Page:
A Guide for Population-based Analysis of the Adolescent Brain Cognitive Development (ABCD) Study Baseline Data

Published on Feb 10, 2020in bioRxiv
· DOI :10.1101/2020.02.10.942011
Steven G. Heeringa57
Estimated H-index: 57
(UM: University of Michigan),
Patricia A. Berglund46
Estimated H-index: 46
(UM: University of Michigan)
Sources
Abstract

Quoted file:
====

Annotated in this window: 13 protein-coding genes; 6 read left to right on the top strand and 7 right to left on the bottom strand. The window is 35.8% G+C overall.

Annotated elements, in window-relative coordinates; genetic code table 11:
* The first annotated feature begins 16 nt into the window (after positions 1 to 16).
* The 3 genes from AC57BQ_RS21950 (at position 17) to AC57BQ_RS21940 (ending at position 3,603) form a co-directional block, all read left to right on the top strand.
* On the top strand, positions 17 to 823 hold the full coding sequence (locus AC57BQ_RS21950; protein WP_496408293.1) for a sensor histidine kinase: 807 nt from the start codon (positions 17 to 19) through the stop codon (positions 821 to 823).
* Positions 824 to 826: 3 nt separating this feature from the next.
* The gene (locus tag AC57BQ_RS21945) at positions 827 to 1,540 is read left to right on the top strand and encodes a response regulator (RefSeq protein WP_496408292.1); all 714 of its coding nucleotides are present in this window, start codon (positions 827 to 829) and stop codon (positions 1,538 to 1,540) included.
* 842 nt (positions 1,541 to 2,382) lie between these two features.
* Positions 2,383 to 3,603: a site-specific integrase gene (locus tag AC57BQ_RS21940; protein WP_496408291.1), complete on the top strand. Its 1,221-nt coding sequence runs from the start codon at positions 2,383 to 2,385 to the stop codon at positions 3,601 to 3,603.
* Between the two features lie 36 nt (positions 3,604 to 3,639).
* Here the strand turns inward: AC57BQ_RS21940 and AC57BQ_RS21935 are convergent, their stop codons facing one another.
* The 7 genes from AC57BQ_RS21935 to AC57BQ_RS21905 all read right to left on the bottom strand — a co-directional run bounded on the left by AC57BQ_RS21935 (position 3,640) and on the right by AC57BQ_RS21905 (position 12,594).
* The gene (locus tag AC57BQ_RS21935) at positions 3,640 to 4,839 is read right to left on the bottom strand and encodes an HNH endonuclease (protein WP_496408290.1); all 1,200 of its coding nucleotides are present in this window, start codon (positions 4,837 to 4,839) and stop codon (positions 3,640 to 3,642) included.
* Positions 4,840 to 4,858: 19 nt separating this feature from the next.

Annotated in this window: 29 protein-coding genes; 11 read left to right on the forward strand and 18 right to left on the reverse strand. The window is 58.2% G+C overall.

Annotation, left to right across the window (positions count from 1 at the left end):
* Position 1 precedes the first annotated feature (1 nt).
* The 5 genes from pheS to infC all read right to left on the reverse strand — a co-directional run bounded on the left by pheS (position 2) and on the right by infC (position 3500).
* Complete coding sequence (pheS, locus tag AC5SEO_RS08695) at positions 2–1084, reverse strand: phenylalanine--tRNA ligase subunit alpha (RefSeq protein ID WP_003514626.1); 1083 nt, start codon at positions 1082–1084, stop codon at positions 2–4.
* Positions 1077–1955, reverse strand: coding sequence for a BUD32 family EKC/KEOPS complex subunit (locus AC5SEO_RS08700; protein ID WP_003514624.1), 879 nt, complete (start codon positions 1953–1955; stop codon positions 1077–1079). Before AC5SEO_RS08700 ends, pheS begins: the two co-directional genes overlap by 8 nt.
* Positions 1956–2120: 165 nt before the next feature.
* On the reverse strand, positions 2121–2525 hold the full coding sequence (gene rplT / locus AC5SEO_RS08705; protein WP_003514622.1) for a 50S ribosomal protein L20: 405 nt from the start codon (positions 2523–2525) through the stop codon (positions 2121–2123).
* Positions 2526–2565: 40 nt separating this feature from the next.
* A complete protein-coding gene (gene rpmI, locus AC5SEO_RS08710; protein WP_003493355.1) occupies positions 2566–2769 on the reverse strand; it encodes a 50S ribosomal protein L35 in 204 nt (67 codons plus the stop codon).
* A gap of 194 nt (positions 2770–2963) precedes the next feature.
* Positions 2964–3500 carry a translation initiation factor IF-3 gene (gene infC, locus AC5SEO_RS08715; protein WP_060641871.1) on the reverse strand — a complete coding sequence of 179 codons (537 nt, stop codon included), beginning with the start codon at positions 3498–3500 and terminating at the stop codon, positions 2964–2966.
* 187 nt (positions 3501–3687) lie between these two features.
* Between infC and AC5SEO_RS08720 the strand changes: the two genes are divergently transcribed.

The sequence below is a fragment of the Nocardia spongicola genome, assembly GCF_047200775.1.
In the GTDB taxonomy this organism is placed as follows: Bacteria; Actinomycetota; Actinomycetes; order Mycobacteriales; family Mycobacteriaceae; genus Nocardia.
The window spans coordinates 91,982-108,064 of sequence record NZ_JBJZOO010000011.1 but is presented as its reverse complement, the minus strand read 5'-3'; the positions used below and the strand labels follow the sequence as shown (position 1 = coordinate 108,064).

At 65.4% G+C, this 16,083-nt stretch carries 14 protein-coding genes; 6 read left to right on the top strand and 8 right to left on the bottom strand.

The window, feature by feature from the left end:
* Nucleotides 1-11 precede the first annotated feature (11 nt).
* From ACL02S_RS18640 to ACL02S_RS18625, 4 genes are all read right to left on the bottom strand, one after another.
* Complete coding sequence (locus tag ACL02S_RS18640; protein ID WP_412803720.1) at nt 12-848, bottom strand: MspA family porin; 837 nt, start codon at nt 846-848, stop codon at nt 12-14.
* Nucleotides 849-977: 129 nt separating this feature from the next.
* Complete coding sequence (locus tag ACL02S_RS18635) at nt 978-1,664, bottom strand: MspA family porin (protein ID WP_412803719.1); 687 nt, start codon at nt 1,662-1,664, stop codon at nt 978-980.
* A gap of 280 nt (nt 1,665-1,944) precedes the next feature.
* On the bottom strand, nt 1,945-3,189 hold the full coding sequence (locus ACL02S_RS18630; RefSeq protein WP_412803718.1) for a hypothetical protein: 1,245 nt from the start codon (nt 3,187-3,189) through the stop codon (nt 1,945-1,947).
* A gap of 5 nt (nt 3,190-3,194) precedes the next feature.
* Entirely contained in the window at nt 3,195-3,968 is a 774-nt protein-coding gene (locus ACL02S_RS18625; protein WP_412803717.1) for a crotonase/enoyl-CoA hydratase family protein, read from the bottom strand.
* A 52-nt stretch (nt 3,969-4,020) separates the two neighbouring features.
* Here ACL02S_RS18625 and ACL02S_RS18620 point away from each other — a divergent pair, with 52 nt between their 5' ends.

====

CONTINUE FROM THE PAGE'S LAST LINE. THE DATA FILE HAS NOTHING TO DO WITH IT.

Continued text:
Abstract: ABCD is a longitudinal, observational study of U.S. children, ages 9-10 at baseline, recruited at random from the household populations in defined catchment areas for each of 21 study sites. The 21 geographic locations that comprise the ABCD research sites are nationally distributed and generally represent the range of demographic and socio-economic diversity of the U.S. birth cohorts that comprise the ABCD study population. The clustering of participants and the potential for selection bias in study site selection and enrollment are features of the ABCD observational study design that are informative for statistical estimation and inference. Both multi-level modeling and robust survey design-based methods can be used to account for clustering of sampled ABCD children in the 21 study sites. Covariate controls in analytical models and propensity weighting methods that calibrate ABCD weighted distributions to nationally-representative controls from the American Community Survey (ACS) can be employed in analysis to account for known informative sample design features or to attenuate potential demographic and socio-economic selection bias in the national sampling and recruitment of eligible children. This guide will present results of an empirical investigation of the ABCD baseline data that compares the statistical efficiency of multi-level modeling and distribution-free design-based approaches--both weighted and unweighted--to analyses of the ABCD baseline data. Specific recommendations will be provided for researchers on robust, efficient approaches to both descriptive and multivariate analyses of the ABCD baseline data.
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